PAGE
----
You have cancer. You loved one has cancer. You are in a cancer support group. You give to cancer research. You want a cure for cancer. You join a cancer bereavement group. Cancer impacts your identity.
Cancer sure has a lot of power over your life. Cancer, the diagnosis, may be inside you or your loved one’s body. That’s Mother Nature’s deadly mischief. She does have that power. But cancer, the identity, is a choice. How are you participating in that choice? How free does society make it for you to realize it’s a choice?
Even before prognosis and treatment options rise to view, the toll of cancer’s uninvited diagnosis resounds through the senses. Society is ready for you, even if medicine isn’t. There are groups and associations and runs and friends with stories and family reactions and clinical trials. Come on in — we’ll make your fight or acceptance or palliation as comfortable as possible.
You become part of a community with resources. But is the subtext that your experience and identity also belong inside this community? Patients and families with cancer can understand patients and families with cancer.
There are benefits to having a community. Cancer associations and support groups serve as good will centers to support cancer research. They allow for a communal rallying cry to put a stop to the terrible disease. That’s an important goal. They also foster trust and a feeling of membership. This balances the “wrecking ball” of cancer that destroys lives and, often, relationships. A cancer community is also a way to share resources and allow for learning about about the biology and treatment of disease — there’s an important learning curve each patient must progress through to navigate their health care choices.
But there’s a cost. When you enter the cancer community, the door may lock behind you. Who says that your experiences can be understood only by those who have shared in the diagnosis? That gives too much credit to cancer.
Cancer, the identity, comes out of modern medicine. Imagine a time before cancer could be diagnosed. How would we manage our experiences — witnessing an enlarging neck, extreme weight loss, or a change in thinking? Knowing the diagnosis helps. But the experience itself takes processing. There’s a broader community available for support and understanding. Engaging — presuming access to and acceptance from — a broader community diminishes the power of the diagnosis and destroys stigma.
Here’s a present-day example. There’s a group of patients with lung cancer who die in a most shocking and dramatic way. The tumor can sometimes rupture a large blood vessel in the chest. Imagine blood everywhere — on the floor, on the wall, on the loved one. It can look like a crime scene, prompting police inquires and confusion in the family. Especially if there’s no knowledge or teaching (you, provider!) that this type of death might happen and why, witnessing such an extreme death can be traumatic. It can, therefore, also be isolating.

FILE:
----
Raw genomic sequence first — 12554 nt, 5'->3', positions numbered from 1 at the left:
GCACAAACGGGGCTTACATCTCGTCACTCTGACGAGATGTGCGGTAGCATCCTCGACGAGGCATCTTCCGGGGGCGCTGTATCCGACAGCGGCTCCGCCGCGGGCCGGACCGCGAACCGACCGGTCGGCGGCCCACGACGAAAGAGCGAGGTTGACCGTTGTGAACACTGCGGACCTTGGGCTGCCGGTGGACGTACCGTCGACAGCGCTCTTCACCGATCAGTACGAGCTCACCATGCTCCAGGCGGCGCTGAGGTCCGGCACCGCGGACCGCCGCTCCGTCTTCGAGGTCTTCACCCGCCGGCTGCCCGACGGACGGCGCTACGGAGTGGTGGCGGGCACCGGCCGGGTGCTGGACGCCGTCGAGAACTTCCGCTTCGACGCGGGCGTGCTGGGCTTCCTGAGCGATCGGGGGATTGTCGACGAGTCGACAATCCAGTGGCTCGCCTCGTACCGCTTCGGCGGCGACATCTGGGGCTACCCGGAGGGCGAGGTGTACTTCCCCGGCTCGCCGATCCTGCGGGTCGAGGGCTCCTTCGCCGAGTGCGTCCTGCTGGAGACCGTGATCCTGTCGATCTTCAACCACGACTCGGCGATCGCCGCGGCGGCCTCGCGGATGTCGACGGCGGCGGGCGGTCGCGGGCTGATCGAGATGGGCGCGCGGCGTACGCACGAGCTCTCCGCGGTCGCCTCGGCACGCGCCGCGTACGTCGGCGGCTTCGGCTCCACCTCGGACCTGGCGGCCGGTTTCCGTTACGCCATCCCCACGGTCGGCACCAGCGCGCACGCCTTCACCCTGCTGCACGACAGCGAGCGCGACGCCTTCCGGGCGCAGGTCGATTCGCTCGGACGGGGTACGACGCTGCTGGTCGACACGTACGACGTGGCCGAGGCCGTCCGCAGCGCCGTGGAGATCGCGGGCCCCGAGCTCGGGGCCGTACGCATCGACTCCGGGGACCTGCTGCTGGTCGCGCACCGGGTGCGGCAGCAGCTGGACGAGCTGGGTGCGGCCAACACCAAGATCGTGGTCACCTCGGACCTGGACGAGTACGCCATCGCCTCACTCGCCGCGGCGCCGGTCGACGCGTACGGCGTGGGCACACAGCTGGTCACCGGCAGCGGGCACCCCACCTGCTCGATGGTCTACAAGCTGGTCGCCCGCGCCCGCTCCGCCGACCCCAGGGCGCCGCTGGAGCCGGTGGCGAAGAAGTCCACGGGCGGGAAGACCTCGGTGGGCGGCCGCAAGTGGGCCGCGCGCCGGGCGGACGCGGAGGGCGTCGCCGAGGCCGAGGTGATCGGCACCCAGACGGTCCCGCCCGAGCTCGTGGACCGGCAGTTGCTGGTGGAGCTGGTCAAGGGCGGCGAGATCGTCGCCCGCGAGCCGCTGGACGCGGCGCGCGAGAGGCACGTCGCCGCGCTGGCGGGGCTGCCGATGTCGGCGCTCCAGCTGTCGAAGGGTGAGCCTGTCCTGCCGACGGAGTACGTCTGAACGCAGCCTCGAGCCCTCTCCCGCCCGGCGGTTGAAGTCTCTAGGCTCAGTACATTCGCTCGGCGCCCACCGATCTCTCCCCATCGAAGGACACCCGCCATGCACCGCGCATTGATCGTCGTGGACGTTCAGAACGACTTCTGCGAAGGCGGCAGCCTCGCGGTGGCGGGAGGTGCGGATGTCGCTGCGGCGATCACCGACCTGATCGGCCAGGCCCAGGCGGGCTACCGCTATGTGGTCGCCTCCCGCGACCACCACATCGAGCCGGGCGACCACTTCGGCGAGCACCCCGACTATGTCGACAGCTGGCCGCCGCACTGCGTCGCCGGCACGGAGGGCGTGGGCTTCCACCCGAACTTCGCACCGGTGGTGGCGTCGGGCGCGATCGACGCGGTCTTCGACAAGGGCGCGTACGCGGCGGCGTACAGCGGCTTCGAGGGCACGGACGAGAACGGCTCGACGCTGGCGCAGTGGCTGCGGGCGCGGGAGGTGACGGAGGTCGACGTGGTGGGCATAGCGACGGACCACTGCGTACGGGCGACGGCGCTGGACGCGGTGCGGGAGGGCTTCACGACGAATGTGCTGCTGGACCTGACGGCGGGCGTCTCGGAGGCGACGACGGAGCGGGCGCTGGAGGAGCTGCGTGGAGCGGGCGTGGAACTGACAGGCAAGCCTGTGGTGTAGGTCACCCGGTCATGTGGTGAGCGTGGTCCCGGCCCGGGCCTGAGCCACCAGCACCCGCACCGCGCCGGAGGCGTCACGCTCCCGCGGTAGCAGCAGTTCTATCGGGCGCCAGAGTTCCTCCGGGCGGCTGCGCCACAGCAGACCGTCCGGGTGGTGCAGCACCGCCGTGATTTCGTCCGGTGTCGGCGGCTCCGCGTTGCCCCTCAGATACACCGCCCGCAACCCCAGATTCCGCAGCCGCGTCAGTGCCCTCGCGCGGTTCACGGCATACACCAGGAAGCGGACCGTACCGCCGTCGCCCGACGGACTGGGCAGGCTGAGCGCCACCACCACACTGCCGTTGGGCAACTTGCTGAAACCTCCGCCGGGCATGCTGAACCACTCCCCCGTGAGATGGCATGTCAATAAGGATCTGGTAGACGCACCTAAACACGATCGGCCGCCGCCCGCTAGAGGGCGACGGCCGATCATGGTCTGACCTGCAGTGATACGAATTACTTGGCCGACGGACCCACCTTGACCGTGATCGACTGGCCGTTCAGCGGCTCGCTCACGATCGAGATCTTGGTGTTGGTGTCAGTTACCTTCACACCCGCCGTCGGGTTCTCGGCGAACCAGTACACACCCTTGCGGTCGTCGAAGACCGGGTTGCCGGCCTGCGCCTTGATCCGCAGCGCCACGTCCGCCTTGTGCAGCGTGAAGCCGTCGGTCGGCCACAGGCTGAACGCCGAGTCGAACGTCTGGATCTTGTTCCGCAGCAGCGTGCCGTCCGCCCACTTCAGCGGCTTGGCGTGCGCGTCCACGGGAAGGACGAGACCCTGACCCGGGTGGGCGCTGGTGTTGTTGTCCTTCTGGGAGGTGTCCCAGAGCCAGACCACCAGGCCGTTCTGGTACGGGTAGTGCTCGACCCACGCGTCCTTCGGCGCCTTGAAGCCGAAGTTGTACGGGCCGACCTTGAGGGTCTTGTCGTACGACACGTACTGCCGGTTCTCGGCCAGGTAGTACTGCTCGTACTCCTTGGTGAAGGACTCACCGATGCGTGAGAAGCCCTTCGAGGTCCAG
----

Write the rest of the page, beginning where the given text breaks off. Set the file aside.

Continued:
Who can understand this extreme experience? Others who lost a loved one to cancer? Or the sister of an alcoholic who watched as her brother’s esophageal varices rupture to make a similar scene? Or the son who saw his father with diverticulosis and rectal bleeding? Take away the diagnosis and they’ve all seen the same thing.
What of the young spouse who lost her partner to gastric cancer shortly after marriage? The unique journey of a millennial through the health care system — Did the doctors know how to tell her it was terminal? Was there anyone her age in the support group? — might resonate more with another millenial sharing a journey of terminal illness than with an elderly woman who lost her husband to gastric cancer after a lifetime.
There are children isolated from participating in family illness (and then grief) because cancer was the “family secret.” No one would acknowledge that “daddy had colon cancer.” Does their adult support best come from other patients with colon cancer? Or from another individual who’s family would not explain “daddy had heart disease”?
Why, cancer, do you get to keep me from sharing the humanity of my trauma by virtue of this medical diagnostic word?
You don’t. Not with us.
We, at Autopsy Center, are creating “I was there” groups. It’s to cut cancer down to size and stop cancer from defining human identity. The medical diagnosis causing the experience is being confused with the experience itself. That’s giving cancer way to much power.
Everyone who goes through the cancer journey with their loved one has a unique experience with unique themes (delayed diagnosis, abdominal pain, multiple family losses to the disease, and so on). Similar experiences can be found in patients with heart disease, stomach ulcer and Alzheimer’s disease.
It’s the double edged sword of modern medicine. The diagnosis lays the path for treatment. The label functions to organize community funding for research. But there needs to be self-awareness that all these facets are in play.
Let science define the cells. Let research and medical resources fund diagnosis-specific groups. But let society be inclusive. Let humanity transcend the diagnosis. We can find support in many places.
This is the goal of Autopsy Center’s “I was there” groups. These are on-line communities for people sharing common end-of-life experiences. None of them are defined by a specific diagnosis, say … cancer. You can guess some of the group titles: “Massive Hemorrhage,” “Terminal illness was the family secret,” and “My partner and I were both young.”
It’s to know there’s someone out there who saw what you saw in that room, was treated the way you were treated in the hospital, felt what you felt seeing your family cope. It’s to share the humanity of the experience. Cancer can’t tell you how to do that.